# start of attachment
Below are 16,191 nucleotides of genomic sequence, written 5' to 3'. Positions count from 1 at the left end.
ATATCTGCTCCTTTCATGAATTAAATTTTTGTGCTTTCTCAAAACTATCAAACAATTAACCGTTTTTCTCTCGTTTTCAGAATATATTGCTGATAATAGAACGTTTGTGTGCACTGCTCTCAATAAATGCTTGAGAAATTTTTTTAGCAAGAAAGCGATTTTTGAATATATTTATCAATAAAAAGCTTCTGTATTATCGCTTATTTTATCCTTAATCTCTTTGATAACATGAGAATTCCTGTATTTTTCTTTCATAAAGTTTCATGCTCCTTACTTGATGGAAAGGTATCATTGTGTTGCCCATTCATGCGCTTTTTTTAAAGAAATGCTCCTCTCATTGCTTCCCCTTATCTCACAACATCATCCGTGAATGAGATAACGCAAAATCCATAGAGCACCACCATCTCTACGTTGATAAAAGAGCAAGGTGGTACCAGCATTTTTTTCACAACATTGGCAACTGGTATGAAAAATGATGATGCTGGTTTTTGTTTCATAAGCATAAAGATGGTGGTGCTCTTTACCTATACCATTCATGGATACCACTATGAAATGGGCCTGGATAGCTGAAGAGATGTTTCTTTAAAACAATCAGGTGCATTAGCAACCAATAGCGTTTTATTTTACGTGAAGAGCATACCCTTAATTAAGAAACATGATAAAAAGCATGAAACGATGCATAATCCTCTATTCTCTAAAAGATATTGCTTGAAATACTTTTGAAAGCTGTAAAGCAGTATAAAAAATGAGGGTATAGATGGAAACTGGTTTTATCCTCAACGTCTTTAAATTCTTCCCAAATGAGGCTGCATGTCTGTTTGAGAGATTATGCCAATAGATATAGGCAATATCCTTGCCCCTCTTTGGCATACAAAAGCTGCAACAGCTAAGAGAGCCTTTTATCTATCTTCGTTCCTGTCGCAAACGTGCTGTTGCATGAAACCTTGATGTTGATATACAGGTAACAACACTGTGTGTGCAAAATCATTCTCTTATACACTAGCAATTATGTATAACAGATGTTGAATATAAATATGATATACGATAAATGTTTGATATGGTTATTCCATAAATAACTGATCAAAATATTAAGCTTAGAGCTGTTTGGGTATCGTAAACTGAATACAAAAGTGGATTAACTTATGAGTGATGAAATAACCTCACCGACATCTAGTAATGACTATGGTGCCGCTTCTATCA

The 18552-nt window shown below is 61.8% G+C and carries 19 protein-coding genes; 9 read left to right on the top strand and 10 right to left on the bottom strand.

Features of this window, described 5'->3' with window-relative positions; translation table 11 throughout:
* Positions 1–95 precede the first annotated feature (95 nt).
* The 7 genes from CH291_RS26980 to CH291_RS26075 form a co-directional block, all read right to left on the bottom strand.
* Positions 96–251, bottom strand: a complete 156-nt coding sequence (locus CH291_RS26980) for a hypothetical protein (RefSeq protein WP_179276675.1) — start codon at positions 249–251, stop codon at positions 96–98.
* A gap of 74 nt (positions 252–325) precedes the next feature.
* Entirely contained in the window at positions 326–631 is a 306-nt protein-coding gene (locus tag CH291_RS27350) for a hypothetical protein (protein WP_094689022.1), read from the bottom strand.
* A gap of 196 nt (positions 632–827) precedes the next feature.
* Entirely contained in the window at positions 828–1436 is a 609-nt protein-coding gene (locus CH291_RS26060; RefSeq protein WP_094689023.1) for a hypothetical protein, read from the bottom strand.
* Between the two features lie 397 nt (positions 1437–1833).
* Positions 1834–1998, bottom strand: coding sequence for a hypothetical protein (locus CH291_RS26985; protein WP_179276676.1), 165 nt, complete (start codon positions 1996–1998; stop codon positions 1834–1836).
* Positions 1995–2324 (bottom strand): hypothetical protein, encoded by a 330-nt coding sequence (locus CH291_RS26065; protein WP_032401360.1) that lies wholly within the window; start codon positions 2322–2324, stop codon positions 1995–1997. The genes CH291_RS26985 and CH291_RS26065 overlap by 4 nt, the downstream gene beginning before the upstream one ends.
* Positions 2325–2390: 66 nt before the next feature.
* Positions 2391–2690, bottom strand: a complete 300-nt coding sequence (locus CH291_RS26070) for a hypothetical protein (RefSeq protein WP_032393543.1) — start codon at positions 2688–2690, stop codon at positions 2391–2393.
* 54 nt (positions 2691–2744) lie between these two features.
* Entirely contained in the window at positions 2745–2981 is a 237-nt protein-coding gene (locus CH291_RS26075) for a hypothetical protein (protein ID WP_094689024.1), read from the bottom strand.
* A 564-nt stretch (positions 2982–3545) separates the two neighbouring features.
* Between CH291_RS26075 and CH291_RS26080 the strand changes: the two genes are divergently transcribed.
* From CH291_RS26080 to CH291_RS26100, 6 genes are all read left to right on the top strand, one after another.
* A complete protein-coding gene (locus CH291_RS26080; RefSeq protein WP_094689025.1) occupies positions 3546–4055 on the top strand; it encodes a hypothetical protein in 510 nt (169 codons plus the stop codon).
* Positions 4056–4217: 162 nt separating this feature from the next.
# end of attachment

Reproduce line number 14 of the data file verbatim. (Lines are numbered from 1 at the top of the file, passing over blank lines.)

* Positions 1995–2324 (bottom strand): hypothetical protein, encoded by a 330-nt coding sequence (locus CH291_RS26065; protein WP_032401360.1) that lies wholly within the window; start codon positions 2322–2324, stop codon positions 1995–1997. The genes CH291_RS26985 and CH291_RS26065 overlap by 4 nt, the downstream gene beginning before the upstream one ends.